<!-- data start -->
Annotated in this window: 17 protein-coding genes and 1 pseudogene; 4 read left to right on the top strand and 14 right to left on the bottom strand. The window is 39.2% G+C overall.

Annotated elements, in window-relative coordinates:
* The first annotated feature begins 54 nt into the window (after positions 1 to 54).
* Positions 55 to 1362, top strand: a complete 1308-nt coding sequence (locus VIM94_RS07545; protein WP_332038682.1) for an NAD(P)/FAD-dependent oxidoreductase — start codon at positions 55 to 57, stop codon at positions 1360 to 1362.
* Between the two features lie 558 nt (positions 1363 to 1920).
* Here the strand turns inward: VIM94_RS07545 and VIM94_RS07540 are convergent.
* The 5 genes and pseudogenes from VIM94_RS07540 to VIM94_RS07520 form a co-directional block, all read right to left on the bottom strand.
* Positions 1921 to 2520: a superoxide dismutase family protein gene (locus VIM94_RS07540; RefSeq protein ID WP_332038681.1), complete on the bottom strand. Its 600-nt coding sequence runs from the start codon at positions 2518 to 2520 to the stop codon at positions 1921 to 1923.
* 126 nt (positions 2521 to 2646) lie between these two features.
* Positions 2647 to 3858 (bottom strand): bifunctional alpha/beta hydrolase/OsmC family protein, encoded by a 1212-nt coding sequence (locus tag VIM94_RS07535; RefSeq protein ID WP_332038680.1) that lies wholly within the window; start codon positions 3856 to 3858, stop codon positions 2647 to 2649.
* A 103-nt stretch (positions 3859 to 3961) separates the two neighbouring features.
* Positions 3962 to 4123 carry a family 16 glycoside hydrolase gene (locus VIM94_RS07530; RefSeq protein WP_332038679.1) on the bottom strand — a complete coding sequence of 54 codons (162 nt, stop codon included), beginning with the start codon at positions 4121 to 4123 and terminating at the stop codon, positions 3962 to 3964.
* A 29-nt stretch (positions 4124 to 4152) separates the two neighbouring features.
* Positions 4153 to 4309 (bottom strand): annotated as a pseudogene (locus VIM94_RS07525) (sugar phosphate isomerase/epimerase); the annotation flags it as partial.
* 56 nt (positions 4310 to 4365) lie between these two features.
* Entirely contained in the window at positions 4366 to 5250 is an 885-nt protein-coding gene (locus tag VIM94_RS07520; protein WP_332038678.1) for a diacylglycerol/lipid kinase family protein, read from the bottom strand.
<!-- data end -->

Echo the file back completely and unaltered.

Annotated in this window: 17 protein-coding genes and 1 pseudogene; 4 read left to right on the top strand and 14 right to left on the bottom strand. The window is 39.2% G+C overall.

Annotated elements, in window-relative coordinates:
* The first annotated feature begins 54 nt into the window (after positions 1 to 54).
* Positions 55 to 1362, top strand: a complete 1308-nt coding sequence (locus VIM94_RS07545; protein WP_332038682.1) for an NAD(P)/FAD-dependent oxidoreductase — start codon at positions 55 to 57, stop codon at positions 1360 to 1362.
* Between the two features lie 558 nt (positions 1363 to 1920).
* Here the strand turns inward: VIM94_RS07545 and VIM94_RS07540 are convergent.
* The 5 genes and pseudogenes from VIM94_RS07540 to VIM94_RS07520 form a co-directional block, all read right to left on the bottom strand.
* Positions 1921 to 2520: a superoxide dismutase family protein gene (locus VIM94_RS07540; RefSeq protein ID WP_332038681.1), complete on the bottom strand. Its 600-nt coding sequence runs from the start codon at positions 2518 to 2520 to the stop codon at positions 1921 to 1923.
* 126 nt (positions 2521 to 2646) lie between these two features.
* Positions 2647 to 3858 (bottom strand): bifunctional alpha/beta hydrolase/OsmC family protein, encoded by a 1212-nt coding sequence (locus tag VIM94_RS07535; RefSeq protein ID WP_332038680.1) that lies wholly within the window; start codon positions 3856 to 3858, stop codon positions 2647 to 2649.
* A 103-nt stretch (positions 3859 to 3961) separates the two neighbouring features.
* Positions 3962 to 4123 carry a family 16 glycoside hydrolase gene (locus VIM94_RS07530; RefSeq protein WP_332038679.1) on the bottom strand — a complete coding sequence of 54 codons (162 nt, stop codon included), beginning with the start codon at positions 4121 to 4123 and terminating at the stop codon, positions 3962 to 3964.
* A 29-nt stretch (positions 4124 to 4152) separates the two neighbouring features.
* Positions 4153 to 4309 (bottom strand): annotated as a pseudogene (locus VIM94_RS07525) (sugar phosphate isomerase/epimerase); the annotation flags it as partial.
* 56 nt (positions 4310 to 4365) lie between these two features.
* Entirely contained in the window at positions 4366 to 5250 is an 885-nt protein-coding gene (locus tag VIM94_RS07520; protein WP_332038678.1) for a diacylglycerol/lipid kinase family protein, read from the bottom strand.